why dance matters

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To say that nothing new has happened in the dance world since the 60s is a complete and blatant disregard for the thousands and thousands of hours that millions of dancers around the world of every style and form have poured their hearts and souls into.

I am thoroughly disappointed in Alexandra Villarreal. Don’t get me wrong – I like Maddie Ziegler and the way she has managed to land herself some neat roles in various music videos and TV shows thanks to her talent, and at just 12 years old – but give this a read: Huffington Post Article

Now give this a read:

Before injuries took me from dance at 16, I trained 35+ hours per week, in styles ranging from ballet to contemporary, jazz, hip hop, musical theatre, modern and lyrical, earning coveted awards and being accepted into prestigious dance schools. Yet my injuries, including two fractured vertebrae and broken bones in my feet, in no way lessen the impact I made on the dance world. And what millions of others do every single day.

In today’s increasingly fast-paced world, the ideas and the creativity are flowing faster than they have ever been. Every single dancer is an artist, not just the ones who land themselves deals on music videos that are more in the public eye than a live performance on stage given by companies around the world.

Villarreal says that “not much has happened in the dance world since way back in the 1960s…or perhaps it has, but it hasn’t taken in the shape of innovation.” I’m not sure how the writer gives herself the right to write those words. In one sentence, she has undermined the hard work, talents, efforts, countless hours and incredible strength – physically, emotionally and psychologically – that characterizes dancers.

She even has the audacity to say that dancers of today are “millennials, an especially lazy and self-indulgent lot when it comes to performance. They lust to be stars without putting in the work to deserve the title.” WHAT?

There is absolutely nothing lazy about performance. There is nothing self-indulgent about pushing your body to the limit and then beyond. There is nothing lustful about hours and hours spent in the studio, in the gym, at the physiotherapist and in rehearsal.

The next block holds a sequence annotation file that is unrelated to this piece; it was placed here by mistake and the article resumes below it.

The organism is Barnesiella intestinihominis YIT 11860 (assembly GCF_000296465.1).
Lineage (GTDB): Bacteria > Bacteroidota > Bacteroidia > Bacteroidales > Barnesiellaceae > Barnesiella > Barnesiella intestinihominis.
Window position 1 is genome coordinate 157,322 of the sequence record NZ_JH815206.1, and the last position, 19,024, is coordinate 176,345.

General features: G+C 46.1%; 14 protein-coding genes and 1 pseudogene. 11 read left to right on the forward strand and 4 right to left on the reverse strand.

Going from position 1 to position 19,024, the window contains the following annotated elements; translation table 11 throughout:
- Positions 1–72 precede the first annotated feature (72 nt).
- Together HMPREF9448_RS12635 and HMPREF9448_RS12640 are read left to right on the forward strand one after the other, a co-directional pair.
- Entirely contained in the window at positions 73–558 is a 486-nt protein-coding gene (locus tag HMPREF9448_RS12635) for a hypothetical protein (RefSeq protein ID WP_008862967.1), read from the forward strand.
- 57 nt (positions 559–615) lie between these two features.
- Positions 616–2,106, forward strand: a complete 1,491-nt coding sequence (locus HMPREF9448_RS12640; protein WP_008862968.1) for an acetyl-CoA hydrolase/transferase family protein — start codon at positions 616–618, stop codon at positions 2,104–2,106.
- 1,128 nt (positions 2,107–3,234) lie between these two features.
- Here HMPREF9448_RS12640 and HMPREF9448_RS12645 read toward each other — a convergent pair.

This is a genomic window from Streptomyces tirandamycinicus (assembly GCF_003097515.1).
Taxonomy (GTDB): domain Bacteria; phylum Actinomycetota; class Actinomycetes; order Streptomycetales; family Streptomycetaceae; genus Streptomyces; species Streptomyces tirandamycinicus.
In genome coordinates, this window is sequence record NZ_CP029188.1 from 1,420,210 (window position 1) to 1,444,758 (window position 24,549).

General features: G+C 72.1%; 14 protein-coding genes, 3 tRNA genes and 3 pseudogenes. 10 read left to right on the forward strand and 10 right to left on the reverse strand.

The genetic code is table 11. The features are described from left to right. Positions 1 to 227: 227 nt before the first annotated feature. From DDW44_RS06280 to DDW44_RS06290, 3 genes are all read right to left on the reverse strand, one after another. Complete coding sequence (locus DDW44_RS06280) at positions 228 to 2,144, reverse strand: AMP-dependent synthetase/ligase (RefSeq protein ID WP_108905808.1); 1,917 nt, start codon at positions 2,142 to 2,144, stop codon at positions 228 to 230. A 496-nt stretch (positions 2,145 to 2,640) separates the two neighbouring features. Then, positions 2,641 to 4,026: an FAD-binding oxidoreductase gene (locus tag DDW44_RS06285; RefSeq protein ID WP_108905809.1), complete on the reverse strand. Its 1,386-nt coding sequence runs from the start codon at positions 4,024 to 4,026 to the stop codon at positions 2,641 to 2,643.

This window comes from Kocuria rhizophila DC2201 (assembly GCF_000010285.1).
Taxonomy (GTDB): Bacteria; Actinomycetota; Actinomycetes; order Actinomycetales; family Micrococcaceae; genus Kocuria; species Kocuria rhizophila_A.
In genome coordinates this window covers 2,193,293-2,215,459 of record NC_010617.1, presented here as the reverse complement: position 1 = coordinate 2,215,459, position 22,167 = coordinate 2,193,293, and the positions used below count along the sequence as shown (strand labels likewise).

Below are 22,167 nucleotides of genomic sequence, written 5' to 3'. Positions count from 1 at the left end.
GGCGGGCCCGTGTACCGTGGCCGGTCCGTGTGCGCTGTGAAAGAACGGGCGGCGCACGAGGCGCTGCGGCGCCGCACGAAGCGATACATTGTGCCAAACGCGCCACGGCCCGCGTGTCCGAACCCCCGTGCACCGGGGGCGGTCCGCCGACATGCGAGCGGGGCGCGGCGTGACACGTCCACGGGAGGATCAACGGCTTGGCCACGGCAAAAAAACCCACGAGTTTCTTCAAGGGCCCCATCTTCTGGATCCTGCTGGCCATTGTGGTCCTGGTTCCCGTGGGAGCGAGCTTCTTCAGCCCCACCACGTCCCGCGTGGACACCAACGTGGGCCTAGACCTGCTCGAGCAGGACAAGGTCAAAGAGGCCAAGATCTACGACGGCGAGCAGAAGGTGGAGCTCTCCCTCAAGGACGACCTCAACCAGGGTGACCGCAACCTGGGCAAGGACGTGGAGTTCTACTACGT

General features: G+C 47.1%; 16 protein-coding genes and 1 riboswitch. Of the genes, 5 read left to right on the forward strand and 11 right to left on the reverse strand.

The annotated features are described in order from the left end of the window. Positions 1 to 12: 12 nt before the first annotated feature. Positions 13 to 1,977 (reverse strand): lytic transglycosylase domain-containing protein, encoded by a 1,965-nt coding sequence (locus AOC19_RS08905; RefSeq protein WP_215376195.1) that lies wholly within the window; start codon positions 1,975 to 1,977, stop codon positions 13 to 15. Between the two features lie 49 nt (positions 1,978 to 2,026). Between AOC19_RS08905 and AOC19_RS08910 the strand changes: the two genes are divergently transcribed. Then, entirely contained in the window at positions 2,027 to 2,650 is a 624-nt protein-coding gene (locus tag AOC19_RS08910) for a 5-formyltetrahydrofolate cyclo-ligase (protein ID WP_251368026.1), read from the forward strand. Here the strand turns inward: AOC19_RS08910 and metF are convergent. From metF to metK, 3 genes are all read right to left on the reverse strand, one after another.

Competitions play a huge part in the dance world because there needs to be a collective way of earning places to study at prestigious schools, to be seen by people who matter, to build your resume and for countless other reasons. You may as well say that sports don’t matter because they’re all about winning or losing. You may as well take away employee-of-the-month at the local fast food chain, because that’s not real hard work is it? *Sarcasm intended*.

You cannot put the entire dance world on Ziegler’s shoulders and call her a lifesaver of a dying art. Yes, she is big in the media right now because she is working with a couple big names – Shia LeBeouf and Sia to name a few, and she’s made some Ellen appearances. But that does not sum up the dance world even minutely.

Yes, her “work ethic, not to mention her evident love for the art, has made her relentlessly relevant,” but there are countless others who are the same. You cannot expect someone to put themselves through what we, as dancers, have to do, without loving it. There is a deep, passionate love for the art that all dancers know and that so many more appreciate.

In saying that “more dancers need to be like Maddie,” Villarreal fails to realize that there are plenty of dancers just like Maddie. And there are plenty of dancers who are nothing like Maddie, but still possess all the qualities, beauty, grace and incredible passion and drive that make them equally as great, if not more.

I mean no offense by this post, I just wish that people like Villarreal would wake up and realize how much else is going on outside the latest music video and reality TV show.

*Photo by Sylvain Senez (March 2012)

6 comments on “why dance matters”

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